LARGO, Fla. — Parkinson's disease is the second most common neurodegenerative condition in the United States, according to the Centers for Disease Control and Prevention. 

What You Need To Know

  • April is Parkinson's Awareness Month

  • The Parkinson's Foundation's focus this year is on the future of the disease

  • Patients around the nation, including at the Palms of Largo, are working to improve their futures through physical therapies like Rock Steady Boxing

  • The head of USF Health's Dept. of Neurology said treatment of Parkinson's symptoms have come a long way through the years, and there's hope more advancements may be on the horizon

April is Parkinson's Awareness Month. This year, the focus from the Parkinson's Foundation is on the future of the disease, including when it comes to patients navigating their own journey with PD. 

"I think one of the most important things about Parkinson's is fighting the fight," Parkinson's patient Sherry Dawkins told Spectrum News. "Don't give up and don't feel alone."

Dawkins, 67, fights that fight every day. But three days a week, for an hour and a half at a time, she trains. "I'm thinking about how well I can do it, you know? And that I'm happy that I can do it," Dawkins said between landing punches and kicks on a punching bag.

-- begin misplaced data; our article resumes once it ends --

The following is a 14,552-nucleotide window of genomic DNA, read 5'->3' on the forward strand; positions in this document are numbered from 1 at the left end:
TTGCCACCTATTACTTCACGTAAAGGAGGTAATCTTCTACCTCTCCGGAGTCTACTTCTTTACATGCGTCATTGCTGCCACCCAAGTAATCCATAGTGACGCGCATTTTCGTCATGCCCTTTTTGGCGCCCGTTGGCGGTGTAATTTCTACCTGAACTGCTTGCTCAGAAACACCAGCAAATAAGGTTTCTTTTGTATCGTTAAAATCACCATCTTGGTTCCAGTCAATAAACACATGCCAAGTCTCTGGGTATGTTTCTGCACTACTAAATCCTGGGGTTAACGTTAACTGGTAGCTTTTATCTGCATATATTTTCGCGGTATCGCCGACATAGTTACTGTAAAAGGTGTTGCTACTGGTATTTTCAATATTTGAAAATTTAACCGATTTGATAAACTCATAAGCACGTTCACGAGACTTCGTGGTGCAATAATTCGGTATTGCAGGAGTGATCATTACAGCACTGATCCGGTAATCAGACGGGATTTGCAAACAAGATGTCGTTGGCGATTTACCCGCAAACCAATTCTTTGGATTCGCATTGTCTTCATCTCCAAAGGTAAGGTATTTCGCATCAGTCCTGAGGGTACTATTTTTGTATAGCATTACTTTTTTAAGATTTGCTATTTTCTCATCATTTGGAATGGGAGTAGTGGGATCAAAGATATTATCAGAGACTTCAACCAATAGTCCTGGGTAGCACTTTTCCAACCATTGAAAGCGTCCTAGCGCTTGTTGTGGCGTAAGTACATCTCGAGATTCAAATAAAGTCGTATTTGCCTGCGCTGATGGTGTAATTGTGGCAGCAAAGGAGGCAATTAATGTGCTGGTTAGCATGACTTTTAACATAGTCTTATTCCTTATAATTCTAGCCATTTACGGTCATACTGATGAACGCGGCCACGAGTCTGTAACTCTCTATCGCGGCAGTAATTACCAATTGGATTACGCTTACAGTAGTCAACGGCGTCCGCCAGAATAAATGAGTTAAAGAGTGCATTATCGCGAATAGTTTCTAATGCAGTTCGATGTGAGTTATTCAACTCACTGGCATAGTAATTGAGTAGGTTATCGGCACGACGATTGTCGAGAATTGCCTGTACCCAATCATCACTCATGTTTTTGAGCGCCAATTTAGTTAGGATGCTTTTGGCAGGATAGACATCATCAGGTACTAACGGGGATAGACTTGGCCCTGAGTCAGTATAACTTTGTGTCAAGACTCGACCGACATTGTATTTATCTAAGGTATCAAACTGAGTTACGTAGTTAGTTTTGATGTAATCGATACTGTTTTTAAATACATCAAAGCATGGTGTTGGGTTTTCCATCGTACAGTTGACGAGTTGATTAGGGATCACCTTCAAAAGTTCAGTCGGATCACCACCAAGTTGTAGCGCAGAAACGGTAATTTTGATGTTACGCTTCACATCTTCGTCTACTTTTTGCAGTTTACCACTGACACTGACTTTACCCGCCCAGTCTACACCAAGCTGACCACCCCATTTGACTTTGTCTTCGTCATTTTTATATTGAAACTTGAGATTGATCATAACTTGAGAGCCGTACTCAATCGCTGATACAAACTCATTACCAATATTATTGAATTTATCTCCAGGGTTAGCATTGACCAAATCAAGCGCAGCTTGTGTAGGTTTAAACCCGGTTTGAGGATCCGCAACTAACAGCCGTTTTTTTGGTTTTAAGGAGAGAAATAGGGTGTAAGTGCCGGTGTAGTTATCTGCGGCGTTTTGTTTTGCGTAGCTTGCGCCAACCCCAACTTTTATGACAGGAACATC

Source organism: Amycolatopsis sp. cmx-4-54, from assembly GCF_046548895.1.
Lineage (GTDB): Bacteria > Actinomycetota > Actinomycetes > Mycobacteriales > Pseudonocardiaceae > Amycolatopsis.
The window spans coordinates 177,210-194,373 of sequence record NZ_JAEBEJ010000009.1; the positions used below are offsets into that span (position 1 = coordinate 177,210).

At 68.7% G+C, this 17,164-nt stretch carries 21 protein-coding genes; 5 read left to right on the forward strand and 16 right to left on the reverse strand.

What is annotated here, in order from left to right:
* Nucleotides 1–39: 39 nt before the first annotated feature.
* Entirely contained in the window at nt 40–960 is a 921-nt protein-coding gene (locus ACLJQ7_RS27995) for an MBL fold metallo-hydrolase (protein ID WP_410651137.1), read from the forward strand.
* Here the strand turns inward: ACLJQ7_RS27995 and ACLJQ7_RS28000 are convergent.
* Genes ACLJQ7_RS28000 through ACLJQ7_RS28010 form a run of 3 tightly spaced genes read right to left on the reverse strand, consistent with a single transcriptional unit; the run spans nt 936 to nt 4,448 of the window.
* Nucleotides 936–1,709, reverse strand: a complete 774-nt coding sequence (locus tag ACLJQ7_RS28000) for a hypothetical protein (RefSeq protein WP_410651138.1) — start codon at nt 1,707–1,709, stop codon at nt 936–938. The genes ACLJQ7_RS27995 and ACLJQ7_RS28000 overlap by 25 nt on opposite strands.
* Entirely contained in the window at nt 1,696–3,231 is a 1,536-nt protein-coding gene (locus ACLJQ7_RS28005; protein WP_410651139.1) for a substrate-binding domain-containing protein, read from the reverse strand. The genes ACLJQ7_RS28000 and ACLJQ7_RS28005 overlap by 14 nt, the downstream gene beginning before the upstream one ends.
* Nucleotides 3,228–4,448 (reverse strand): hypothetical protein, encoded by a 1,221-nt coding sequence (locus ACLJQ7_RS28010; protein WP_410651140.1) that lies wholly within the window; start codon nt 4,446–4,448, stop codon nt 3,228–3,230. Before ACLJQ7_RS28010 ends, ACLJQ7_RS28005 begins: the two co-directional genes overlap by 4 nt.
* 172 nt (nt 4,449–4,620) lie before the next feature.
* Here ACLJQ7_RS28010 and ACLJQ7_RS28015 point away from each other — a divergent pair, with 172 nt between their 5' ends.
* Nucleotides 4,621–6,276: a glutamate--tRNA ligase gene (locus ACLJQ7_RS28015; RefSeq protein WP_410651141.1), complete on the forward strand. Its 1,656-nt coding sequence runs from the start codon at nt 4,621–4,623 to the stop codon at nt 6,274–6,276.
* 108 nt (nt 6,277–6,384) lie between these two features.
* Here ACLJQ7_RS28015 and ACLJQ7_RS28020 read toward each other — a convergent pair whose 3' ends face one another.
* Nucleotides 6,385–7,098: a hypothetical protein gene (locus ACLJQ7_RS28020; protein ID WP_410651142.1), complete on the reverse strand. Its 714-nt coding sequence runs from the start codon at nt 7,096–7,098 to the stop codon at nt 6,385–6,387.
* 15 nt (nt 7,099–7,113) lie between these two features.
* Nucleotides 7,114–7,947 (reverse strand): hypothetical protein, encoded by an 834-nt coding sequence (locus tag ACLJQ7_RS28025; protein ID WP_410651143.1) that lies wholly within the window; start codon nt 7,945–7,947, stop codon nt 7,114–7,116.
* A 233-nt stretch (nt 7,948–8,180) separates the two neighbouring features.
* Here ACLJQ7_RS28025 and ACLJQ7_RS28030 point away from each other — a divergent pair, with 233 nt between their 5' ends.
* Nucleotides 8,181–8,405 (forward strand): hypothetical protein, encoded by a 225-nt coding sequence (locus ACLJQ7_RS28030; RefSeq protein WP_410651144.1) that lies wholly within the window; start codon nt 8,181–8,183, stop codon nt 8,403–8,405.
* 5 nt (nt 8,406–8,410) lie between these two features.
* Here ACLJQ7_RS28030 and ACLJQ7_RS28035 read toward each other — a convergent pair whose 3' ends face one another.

She's happy because those are skills her opponent wants to knock out. "It's like I'm fighting Parkinson's," Dawkins said as she continued her assault.

Dawkins was diagnosed with Parkinson's disease in 2019 after noticing a tremor in her hand. That same year, she began taking Rock Steady Boxing classes at the Palms of Largo. The exercises are rooted in boxing and help with walking, balance, posture, all of which can be affected by Parkinson's.

Leah Einboden, Rock Steady program director at the Palms of Largo, said the nationwide program was developed fairly recently, in 2006. Einboden said the Palms of Largo program was the first Florida affiliate to be trained back in 2015. "It's been found to be neuronally protective," Einboden said. "[It] Really works on challenging them, and forced, intense exercise is what they need to help combat their Parkinson's symptoms."

Dr. Theresa Zesiewicz, director of clinical research for USF Health's Dept. of Neurology, said physical therapies like Rock Steady are just one way care for Parkinson's patients has improved.

"In the old days, 20, 30 years ago, Parkinson's disease is due to lack of dopamine, so the medication that we had to treat Parkinson's disease was dopamine," Zesiewicz said.

Zesiewicz said different types of medications have been developed since, and new procedures, like deep brain stimulation and focused ultrasound, can also alleviate symptoms. Looking to the future, Zesiewicz said researchers are trying to find a way to reduce alpha-synuclein, a brain protein linked to Parkinson's, and to diagnose the disease before symptoms show up.

"We think that there's a ten-to-twenty year prodrome before patients even have the symptoms of Parkinson's disease," Zesiewicz said. "So, the earlier we can diagnose these patients, the earlier we can give them neuroprotective treatments for Parkinson's."

Until then, patients like Dawkins will keep fighting.

"The more I keep doing it, the better I'll be able to do it in the future," Dawkins said of Rock Steady. 

You can learn more about Parkinson's disease and resources by visiting the Parkinson Foundation's website.